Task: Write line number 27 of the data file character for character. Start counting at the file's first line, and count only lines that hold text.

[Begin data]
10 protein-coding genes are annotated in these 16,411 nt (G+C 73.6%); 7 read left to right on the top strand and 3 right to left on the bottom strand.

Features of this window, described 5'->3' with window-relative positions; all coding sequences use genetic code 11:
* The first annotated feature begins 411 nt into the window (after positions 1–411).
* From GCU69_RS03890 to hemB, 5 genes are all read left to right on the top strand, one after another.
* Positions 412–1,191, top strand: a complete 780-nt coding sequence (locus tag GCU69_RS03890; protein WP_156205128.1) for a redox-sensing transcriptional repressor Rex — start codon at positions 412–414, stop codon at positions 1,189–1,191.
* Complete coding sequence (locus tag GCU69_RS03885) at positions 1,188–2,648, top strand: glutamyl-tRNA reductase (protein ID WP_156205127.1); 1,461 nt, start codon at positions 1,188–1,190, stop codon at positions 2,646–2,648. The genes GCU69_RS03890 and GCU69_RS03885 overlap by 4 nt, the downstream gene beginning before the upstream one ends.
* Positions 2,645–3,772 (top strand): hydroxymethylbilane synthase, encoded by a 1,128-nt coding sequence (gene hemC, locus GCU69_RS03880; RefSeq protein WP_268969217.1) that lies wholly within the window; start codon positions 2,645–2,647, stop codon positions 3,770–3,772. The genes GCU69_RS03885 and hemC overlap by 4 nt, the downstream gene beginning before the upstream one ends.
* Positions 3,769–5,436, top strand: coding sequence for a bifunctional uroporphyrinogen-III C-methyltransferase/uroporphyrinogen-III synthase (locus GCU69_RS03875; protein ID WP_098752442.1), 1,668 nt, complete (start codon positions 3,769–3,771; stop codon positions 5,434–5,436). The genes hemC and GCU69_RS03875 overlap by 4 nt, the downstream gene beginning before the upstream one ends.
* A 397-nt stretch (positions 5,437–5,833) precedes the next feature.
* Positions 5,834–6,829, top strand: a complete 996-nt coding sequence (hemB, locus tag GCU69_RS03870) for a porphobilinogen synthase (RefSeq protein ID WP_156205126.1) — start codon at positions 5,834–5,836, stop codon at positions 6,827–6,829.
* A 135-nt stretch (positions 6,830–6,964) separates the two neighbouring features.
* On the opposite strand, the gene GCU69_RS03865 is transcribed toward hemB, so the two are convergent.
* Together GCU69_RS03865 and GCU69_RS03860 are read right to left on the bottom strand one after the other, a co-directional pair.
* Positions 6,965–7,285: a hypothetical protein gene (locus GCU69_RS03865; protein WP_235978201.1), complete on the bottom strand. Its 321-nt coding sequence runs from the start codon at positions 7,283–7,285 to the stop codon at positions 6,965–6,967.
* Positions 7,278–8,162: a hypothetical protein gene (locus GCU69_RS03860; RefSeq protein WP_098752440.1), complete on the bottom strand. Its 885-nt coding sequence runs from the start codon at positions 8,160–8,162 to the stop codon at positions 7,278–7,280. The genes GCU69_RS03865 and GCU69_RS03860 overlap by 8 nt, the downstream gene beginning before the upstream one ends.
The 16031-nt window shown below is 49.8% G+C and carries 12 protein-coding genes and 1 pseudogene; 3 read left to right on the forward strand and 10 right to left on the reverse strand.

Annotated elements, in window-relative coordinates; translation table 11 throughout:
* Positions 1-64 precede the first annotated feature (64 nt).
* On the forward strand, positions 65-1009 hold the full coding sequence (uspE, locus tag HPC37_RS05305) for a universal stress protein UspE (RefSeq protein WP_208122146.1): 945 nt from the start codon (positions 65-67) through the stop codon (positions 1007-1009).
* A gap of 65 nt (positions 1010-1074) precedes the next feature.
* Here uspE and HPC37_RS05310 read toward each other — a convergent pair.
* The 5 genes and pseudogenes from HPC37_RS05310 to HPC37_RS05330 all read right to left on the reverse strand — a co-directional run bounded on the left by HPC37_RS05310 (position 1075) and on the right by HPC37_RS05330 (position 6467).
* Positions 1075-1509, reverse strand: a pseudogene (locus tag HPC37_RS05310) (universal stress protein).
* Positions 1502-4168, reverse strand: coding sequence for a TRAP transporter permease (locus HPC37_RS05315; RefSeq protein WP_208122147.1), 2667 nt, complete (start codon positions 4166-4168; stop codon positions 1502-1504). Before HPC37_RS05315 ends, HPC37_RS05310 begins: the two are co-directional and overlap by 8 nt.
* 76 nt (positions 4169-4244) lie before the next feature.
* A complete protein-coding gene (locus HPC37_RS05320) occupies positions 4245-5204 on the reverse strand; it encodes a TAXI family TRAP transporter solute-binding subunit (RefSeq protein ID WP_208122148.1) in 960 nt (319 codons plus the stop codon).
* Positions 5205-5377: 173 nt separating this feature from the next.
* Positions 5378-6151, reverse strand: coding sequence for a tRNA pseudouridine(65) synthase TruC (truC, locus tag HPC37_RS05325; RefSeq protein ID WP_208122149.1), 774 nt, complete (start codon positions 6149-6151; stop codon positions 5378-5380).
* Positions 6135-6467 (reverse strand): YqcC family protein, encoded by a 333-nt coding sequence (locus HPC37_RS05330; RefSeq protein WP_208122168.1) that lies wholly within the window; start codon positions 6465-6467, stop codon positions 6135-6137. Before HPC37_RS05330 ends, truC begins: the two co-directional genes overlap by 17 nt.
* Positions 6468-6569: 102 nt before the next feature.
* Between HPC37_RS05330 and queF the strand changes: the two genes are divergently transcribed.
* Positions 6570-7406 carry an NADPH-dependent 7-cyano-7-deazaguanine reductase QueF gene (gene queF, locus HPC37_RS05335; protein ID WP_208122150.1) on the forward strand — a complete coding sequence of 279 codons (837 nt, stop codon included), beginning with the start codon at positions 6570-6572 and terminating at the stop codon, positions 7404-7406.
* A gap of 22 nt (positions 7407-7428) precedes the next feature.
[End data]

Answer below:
* Positions 5205-5377: 173 nt separating this feature from the next.